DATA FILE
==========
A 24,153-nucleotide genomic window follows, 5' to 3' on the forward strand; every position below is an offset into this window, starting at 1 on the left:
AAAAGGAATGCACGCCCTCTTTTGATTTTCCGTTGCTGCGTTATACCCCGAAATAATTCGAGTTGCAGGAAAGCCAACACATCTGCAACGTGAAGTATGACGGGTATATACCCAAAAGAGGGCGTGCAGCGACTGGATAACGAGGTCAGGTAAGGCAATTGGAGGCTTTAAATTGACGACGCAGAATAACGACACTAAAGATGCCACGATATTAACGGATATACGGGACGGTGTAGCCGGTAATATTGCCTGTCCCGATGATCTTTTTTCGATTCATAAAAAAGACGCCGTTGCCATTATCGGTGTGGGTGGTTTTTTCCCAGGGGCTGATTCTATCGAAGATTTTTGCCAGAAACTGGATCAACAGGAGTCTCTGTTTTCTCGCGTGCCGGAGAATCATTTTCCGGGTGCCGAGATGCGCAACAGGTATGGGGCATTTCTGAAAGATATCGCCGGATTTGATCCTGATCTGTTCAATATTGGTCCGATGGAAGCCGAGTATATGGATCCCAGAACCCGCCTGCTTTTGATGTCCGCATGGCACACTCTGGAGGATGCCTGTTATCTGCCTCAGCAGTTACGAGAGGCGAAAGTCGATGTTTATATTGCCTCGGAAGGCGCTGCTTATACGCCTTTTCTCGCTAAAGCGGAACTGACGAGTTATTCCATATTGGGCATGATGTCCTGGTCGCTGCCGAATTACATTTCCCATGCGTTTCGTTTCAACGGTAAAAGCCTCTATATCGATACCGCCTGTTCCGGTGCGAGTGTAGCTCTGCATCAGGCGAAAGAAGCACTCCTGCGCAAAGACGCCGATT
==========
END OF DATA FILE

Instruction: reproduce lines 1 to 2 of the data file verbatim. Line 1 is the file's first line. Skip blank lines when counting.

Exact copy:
A 24,153-nucleotide genomic window follows, 5' to 3' on the forward strand; every position below is an offset into this window, starting at 1 on the left:
AAAAGGAATGCACGCCCTCTTTTGATTTTCCGTTGCTGCGTTATACCCCGAAATAATTCGAGTTGCAGGAAAGCCAACACATCTGCAACGTGAAGTATGACGGGTATATACCCAAAAGAGGGCGTGCAGCGACTGGATAACGAGGTCAGGTAAGGCAATTGGAGGCTTTAAATTGACGACGCAGAATAACGACACTAAAGATGCCACGATATTAACGGATATACGGGACGGTGTAGCCGGTAATATTGCCTGTCCCGATGATCTTTTTTCGATTCATAAAAAAGACGCCGTTGCCATTATCGGTGTGGGTGGTTTTTTCCCAGGGGCTGATTCTATCGAAGATTTTTGCCAGAAACTGGATCAACAGGAGTCTCTGTTTTCTCGCGTGCCGGAGAATCATTTTCCGGGTGCCGAGATGCGCAACAGGTATGGGGCATTTCTGAAAGATATCGCCGGATTTGATCCTGATCTGTTCAATATTGGTCCGATGGAAGCCGAGTATATGGATCCCAGAACCCGCCTGCTTTTGATGTCCGCATGGCACACTCTGGAGGATGCCTGTTATCTGCCTCAGCAGTTACGAGAGGCGAAAGTCGATGTTTATATTGCCTCGGAAGGCGCTGCTTATACGCCTTTTCTCGCTAAAGCGGAACTGACGAGTTATTCCATATTGGGCATGATGTCCTGGTCGCTGCCGAATTACATTTCCCATGCGTTTCGTTTCAACGGTAAAAGCCTCTATATCGATACCGCCTGTTCCGGTGCGAGTGTAGCTCTGCATCAGGCGAAAGAAGCACTCCTGCGCAAAGACGCCGATT